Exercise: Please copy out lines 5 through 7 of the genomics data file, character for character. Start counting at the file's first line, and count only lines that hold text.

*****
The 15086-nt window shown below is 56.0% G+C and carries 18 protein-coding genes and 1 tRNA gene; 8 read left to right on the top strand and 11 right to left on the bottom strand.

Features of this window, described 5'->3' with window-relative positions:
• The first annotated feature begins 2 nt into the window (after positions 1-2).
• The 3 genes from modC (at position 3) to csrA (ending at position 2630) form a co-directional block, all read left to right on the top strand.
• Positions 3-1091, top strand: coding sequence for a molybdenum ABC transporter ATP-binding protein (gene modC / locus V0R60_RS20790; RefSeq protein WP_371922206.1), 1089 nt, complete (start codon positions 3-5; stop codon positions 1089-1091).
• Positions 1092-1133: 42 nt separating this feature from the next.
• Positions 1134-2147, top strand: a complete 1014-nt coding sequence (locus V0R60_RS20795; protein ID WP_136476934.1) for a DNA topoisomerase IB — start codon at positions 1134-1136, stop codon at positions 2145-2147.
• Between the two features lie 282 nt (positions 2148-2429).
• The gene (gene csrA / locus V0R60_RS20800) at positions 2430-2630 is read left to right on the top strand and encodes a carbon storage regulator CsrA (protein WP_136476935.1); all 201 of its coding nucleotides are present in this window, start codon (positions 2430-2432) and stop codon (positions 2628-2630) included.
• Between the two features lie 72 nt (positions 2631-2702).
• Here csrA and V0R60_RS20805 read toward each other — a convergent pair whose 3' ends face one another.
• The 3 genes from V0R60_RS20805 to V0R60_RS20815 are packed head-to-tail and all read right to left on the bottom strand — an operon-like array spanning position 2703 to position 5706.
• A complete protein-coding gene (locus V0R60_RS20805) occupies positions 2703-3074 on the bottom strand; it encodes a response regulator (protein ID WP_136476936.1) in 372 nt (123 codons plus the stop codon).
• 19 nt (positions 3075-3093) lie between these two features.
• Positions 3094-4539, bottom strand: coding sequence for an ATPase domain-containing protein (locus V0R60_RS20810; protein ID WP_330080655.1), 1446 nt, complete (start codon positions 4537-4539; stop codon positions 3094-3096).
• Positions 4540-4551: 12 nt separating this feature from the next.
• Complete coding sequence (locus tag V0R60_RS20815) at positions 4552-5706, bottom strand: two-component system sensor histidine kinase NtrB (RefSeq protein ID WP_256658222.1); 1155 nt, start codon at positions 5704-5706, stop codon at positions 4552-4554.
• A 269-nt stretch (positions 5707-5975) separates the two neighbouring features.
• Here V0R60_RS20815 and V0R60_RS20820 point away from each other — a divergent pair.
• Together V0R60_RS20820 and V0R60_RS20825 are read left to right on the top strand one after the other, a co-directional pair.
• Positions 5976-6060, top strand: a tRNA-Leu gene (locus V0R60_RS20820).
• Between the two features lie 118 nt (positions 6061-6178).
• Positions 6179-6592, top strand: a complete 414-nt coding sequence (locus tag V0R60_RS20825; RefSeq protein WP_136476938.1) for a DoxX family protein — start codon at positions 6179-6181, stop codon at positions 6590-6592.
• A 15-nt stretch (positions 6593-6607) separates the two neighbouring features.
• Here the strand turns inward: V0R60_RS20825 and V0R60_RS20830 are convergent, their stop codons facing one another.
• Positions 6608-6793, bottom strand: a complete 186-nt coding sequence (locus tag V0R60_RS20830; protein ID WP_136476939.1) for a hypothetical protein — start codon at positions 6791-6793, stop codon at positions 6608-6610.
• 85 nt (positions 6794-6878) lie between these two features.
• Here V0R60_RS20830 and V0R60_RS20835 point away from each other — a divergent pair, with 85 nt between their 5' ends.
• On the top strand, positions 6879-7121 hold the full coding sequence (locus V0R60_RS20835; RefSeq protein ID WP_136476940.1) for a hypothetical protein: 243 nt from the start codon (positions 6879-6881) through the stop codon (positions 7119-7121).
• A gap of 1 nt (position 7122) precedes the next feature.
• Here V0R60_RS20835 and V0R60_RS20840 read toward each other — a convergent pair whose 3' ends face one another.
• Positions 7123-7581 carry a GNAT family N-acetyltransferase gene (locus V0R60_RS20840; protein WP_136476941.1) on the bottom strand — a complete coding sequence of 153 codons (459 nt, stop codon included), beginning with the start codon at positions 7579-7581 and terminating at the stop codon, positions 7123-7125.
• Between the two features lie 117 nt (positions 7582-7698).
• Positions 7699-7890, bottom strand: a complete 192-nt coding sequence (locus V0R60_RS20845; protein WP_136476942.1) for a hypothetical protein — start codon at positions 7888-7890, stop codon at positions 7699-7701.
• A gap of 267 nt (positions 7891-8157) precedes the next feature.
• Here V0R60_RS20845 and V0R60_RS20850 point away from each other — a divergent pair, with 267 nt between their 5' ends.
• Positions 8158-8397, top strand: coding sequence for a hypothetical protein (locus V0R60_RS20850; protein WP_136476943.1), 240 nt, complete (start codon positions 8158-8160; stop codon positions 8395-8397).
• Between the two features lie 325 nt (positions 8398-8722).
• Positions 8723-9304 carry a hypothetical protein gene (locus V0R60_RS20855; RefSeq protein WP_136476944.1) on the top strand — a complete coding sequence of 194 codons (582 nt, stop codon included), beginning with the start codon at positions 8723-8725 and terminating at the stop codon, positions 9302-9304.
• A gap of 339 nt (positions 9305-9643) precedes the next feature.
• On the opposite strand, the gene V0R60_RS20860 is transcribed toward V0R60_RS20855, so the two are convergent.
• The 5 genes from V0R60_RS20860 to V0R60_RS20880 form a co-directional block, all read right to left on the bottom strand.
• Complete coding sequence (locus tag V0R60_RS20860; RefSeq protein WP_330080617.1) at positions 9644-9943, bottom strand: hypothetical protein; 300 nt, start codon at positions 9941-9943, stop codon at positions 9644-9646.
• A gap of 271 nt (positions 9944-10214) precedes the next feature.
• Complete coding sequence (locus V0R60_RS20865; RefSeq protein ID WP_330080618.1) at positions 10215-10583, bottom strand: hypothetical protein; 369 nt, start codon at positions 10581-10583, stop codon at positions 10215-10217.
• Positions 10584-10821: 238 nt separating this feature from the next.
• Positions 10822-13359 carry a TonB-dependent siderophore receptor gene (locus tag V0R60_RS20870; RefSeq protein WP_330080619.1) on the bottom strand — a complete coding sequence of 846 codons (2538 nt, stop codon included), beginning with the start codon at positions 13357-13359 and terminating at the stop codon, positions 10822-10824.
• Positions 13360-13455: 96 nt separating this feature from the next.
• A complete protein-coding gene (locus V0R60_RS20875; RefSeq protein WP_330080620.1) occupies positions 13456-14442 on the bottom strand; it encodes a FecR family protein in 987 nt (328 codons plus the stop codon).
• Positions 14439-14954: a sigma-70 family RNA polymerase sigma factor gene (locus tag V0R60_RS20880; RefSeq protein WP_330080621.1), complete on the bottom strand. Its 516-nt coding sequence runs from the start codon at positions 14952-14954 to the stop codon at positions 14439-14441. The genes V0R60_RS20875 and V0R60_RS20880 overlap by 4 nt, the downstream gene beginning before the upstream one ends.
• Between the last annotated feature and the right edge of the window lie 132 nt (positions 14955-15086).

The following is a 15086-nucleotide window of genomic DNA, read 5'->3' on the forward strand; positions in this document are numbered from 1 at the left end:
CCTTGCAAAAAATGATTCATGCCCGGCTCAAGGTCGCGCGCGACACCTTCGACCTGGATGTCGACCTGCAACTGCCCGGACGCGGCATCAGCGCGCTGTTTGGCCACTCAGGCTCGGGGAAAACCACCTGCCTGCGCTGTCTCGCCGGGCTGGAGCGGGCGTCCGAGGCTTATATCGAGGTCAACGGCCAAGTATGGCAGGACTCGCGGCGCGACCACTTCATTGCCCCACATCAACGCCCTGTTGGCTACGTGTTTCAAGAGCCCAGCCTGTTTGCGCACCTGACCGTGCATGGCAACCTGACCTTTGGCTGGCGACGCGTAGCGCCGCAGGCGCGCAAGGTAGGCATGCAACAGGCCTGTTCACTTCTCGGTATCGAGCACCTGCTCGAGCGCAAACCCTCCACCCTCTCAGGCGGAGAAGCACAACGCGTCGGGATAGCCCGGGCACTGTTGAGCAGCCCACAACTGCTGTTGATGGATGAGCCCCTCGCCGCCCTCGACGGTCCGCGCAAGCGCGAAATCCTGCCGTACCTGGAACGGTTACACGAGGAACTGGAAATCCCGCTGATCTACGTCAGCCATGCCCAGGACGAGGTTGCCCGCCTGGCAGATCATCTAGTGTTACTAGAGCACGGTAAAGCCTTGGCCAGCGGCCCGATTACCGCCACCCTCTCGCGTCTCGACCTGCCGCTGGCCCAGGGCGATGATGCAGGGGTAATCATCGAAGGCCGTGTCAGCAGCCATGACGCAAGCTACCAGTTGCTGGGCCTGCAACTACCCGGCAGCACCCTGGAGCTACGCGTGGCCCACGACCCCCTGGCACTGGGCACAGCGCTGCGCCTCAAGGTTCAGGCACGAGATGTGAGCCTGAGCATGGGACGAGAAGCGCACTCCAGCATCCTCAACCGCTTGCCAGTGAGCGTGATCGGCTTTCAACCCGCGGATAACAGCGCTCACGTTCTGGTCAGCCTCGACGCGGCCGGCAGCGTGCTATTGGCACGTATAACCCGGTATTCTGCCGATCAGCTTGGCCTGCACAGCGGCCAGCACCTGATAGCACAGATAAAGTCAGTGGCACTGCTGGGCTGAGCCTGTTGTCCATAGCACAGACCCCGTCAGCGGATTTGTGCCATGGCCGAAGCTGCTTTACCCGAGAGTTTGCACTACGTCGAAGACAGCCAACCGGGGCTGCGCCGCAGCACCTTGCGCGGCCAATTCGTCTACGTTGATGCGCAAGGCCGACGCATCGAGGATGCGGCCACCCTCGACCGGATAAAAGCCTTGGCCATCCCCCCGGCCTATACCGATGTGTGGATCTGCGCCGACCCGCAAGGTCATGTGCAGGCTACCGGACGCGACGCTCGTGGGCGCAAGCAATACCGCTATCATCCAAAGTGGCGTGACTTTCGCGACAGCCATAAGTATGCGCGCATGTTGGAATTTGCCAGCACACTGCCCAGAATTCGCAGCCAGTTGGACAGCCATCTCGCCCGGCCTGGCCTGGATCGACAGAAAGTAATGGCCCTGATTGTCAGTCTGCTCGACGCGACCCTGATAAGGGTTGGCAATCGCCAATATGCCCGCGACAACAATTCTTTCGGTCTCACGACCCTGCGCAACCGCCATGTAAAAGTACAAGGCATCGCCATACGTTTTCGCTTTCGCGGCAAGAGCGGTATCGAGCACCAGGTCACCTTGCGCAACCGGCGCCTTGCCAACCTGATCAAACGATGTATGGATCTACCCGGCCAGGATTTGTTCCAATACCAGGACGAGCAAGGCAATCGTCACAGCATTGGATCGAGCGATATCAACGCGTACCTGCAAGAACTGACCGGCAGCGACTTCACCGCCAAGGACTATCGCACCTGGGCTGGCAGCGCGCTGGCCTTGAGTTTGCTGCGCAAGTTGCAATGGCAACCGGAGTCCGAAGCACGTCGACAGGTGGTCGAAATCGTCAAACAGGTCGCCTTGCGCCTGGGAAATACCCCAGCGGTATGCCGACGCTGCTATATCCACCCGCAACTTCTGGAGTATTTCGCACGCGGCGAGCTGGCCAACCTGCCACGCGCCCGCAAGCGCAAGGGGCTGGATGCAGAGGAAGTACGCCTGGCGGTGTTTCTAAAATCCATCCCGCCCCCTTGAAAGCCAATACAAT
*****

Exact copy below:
• Positions 3-1091, top strand: coding sequence for a molybdenum ABC transporter ATP-binding protein (gene modC / locus V0R60_RS20790; RefSeq protein WP_371922206.1), 1089 nt, complete (start codon positions 3-5; stop codon positions 1089-1091).
• Positions 1092-1133: 42 nt separating this feature from the next.
• Positions 1134-2147, top strand: a complete 1014-nt coding sequence (locus V0R60_RS20795; protein ID WP_136476934.1) for a DNA topoisomerase IB — start codon at positions 1134-1136, stop codon at positions 2145-2147.